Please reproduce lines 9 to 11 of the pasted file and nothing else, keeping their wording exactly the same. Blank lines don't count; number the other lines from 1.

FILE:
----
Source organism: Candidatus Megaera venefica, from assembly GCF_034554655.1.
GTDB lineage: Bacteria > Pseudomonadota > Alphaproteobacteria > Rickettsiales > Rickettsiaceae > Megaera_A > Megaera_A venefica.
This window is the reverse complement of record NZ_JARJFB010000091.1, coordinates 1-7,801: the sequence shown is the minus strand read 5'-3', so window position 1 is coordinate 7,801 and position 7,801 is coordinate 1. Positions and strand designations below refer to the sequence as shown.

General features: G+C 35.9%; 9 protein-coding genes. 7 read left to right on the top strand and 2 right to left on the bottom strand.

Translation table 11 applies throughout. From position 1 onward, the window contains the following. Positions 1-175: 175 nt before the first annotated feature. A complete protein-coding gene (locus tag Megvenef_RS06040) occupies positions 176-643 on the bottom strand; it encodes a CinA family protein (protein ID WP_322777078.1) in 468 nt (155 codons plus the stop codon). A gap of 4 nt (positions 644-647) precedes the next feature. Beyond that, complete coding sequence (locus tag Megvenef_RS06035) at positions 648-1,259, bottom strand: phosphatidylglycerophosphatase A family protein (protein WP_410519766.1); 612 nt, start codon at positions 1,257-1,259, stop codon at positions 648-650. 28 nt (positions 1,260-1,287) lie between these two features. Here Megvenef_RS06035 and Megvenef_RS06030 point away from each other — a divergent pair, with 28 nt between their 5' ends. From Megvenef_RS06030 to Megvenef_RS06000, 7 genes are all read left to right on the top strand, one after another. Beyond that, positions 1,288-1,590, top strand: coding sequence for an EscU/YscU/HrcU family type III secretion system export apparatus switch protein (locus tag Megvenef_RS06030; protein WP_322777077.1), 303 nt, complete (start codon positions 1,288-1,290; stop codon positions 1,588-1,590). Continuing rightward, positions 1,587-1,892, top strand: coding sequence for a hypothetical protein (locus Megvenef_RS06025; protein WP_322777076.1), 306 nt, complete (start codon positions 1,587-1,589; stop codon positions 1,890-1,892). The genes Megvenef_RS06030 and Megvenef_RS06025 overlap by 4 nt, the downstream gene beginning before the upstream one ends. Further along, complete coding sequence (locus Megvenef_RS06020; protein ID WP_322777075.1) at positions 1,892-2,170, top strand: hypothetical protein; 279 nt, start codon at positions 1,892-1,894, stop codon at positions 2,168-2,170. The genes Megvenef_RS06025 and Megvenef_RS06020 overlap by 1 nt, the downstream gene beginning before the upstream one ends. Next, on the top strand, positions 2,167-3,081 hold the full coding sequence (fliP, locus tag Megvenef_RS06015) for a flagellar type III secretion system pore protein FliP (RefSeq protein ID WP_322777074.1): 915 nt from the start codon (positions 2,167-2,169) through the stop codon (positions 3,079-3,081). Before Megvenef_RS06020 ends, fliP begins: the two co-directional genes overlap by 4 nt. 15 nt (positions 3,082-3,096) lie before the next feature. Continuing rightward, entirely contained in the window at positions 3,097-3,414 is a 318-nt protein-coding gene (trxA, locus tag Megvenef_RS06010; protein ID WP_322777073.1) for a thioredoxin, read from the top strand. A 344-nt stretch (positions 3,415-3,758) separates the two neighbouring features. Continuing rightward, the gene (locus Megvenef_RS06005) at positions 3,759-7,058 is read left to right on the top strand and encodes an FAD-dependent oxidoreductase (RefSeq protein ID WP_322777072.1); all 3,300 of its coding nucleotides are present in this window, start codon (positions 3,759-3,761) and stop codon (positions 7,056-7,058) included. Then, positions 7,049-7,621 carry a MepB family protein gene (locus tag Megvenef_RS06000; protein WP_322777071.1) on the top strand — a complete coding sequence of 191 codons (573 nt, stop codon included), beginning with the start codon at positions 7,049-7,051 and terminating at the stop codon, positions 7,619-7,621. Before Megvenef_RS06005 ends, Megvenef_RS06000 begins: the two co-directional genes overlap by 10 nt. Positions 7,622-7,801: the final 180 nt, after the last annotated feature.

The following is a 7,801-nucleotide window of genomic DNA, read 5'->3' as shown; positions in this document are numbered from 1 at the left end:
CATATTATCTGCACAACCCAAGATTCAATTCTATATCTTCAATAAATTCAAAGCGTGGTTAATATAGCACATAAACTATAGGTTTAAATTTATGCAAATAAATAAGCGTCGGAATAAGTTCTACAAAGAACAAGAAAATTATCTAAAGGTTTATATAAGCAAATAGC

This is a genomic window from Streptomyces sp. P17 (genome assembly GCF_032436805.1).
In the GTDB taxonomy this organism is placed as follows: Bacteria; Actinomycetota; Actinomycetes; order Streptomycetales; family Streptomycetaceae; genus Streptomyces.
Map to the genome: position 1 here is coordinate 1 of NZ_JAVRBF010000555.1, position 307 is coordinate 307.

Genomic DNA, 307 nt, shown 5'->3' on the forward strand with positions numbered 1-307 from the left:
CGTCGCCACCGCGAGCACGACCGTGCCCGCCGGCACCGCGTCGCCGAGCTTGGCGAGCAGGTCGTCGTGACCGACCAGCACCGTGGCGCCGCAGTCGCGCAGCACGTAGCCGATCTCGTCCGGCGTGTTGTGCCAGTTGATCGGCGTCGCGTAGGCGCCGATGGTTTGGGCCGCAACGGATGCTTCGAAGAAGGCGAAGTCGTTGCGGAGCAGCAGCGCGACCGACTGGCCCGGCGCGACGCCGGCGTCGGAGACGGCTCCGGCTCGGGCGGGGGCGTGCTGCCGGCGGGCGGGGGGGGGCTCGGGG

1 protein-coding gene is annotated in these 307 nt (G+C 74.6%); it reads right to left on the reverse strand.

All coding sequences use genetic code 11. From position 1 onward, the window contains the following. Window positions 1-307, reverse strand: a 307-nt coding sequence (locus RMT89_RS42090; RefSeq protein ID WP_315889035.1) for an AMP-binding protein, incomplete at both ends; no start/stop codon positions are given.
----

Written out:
In the GTDB taxonomy this organism is placed as follows: Bacteria; Actinomycetota; Actinomycetes; order Streptomycetales; family Streptomycetaceae; genus Streptomyces.
Map to the genome: position 1 here is coordinate 1 of NZ_JAVRBF010000555.1, position 307 is coordinate 307.

Genomic DNA, 307 nt, shown 5'->3' on the forward strand with positions numbered 1-307 from the left: